To some extent, the differing views reflect different perspectives. Examination of the respective bilateral trade figures quickly helps explain why Taiwanese officials are more relaxed than their Korean counterparts. Korea’s bilateral trade with the UK is at record levels, its imports alone having trebled in value since 2000. But UK-Taiwan trade over the same period has stagnated. Greg Hands wrote bravely of trade volumes having grown 50% in the past five years, but as IMF figures show, Taiwan’s exports to the UK peaked in 2000, while its imports from the United Kingdom have grown just 14% in the last 20 years. The underlying reasons are complex and have much to do with the changing nature of Taiwan’s economy. But the reality is that the United Kingdom is no longer as important a market for Taiwan as before. Even if the United Kingdom leaves the European Single Market or Customs Union and seeks to negotiate its own standalone Free Trade Agreements, membership in the TPP (subject, inevitably, to the future of the TPP itself) and a Bilateral Investment Agreement (BIA) with the EU will be much higher priorities for Taiwan. So Taiwan’s policymakers can afford to be relaxed.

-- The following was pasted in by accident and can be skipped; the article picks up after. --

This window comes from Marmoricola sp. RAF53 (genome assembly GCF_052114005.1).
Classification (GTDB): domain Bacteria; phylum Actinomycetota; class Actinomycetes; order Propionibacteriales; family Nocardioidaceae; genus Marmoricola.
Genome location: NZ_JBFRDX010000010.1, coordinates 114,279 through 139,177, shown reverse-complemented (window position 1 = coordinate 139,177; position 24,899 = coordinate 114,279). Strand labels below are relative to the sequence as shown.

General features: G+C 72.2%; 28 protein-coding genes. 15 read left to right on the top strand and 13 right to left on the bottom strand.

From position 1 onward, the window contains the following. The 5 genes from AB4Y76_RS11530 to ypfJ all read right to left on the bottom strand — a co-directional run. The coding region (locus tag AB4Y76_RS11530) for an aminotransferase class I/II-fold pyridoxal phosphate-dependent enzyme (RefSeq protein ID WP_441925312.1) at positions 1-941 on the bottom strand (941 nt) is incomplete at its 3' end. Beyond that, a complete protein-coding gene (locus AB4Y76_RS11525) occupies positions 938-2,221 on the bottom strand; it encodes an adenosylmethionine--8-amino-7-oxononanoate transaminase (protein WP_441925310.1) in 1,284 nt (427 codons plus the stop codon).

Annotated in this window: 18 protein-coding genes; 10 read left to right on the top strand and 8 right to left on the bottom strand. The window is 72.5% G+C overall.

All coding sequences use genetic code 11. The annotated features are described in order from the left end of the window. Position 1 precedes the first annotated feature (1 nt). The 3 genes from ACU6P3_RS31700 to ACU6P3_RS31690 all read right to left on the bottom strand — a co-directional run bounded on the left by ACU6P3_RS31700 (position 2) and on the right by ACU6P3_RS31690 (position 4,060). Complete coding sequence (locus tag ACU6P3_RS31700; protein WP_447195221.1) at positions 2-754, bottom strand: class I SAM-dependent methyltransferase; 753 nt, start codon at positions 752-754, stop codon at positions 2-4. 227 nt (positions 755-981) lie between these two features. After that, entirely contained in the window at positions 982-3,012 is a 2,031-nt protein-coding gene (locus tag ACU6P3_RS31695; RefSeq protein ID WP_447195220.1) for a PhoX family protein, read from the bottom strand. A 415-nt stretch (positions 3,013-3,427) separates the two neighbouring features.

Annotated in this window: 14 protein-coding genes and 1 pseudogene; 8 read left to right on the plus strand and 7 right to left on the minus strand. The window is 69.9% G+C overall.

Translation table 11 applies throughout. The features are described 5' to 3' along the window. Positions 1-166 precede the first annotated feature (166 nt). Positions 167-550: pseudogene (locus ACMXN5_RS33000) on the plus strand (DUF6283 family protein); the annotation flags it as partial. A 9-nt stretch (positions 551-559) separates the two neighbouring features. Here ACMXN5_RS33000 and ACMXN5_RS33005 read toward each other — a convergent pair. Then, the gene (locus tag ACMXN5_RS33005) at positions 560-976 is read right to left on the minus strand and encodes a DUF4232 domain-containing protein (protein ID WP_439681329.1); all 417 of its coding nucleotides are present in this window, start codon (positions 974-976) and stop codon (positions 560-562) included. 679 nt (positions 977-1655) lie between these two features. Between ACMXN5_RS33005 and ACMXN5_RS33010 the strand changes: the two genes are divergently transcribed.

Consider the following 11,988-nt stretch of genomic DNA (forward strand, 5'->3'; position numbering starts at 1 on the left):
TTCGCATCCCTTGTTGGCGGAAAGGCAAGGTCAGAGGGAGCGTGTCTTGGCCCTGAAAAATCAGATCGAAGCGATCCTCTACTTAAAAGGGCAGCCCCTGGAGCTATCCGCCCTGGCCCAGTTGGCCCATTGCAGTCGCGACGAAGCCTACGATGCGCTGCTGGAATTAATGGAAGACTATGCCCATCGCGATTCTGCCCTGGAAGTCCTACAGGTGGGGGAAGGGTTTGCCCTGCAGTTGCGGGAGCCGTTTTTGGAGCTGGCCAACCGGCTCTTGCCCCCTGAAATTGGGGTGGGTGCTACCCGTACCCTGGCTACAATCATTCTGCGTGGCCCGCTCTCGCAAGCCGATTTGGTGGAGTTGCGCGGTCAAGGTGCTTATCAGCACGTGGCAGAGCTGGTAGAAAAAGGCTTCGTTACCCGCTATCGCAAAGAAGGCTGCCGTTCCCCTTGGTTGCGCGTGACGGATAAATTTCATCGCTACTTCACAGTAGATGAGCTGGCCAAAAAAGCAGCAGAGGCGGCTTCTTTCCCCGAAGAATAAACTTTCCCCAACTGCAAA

In presenting a gloomy prognosis, Piasecki was not considering the impact on Taiwan’s relations with the United Kingdom so much as its relations with the European Union more generally and the European Parliament in particular, where British MEPs have been the most ardent and influential in their support for Taiwan. But need this affect bilateral relations or could it indeed mean a deepening of them as Taiwan’s MOFA seems to think?
Those taking the optimistic view can point to recent experience in which the United Kingdom has often been in the vanguard among European countries in deepening its ties with Taiwan. The United Kingdom led the way in removing short-term visa requirements and is the only EU member to have an Open Skies Air Service Agreement; it was one of the first to sign a Double Taxation Agreement, agree to a Working Holiday-maker scheme, a Prisoner Transfer Agreement, and more. But optimism that a United Kingdom apart from the European Union will be freer to pursue more agreements along these lines may be misplaced. None of these agreements were in areas within the scope of EU policy at the time they were signed, so the idea that the United Kingdom will be suddenly free to sign still more on leaving the EU does not apply.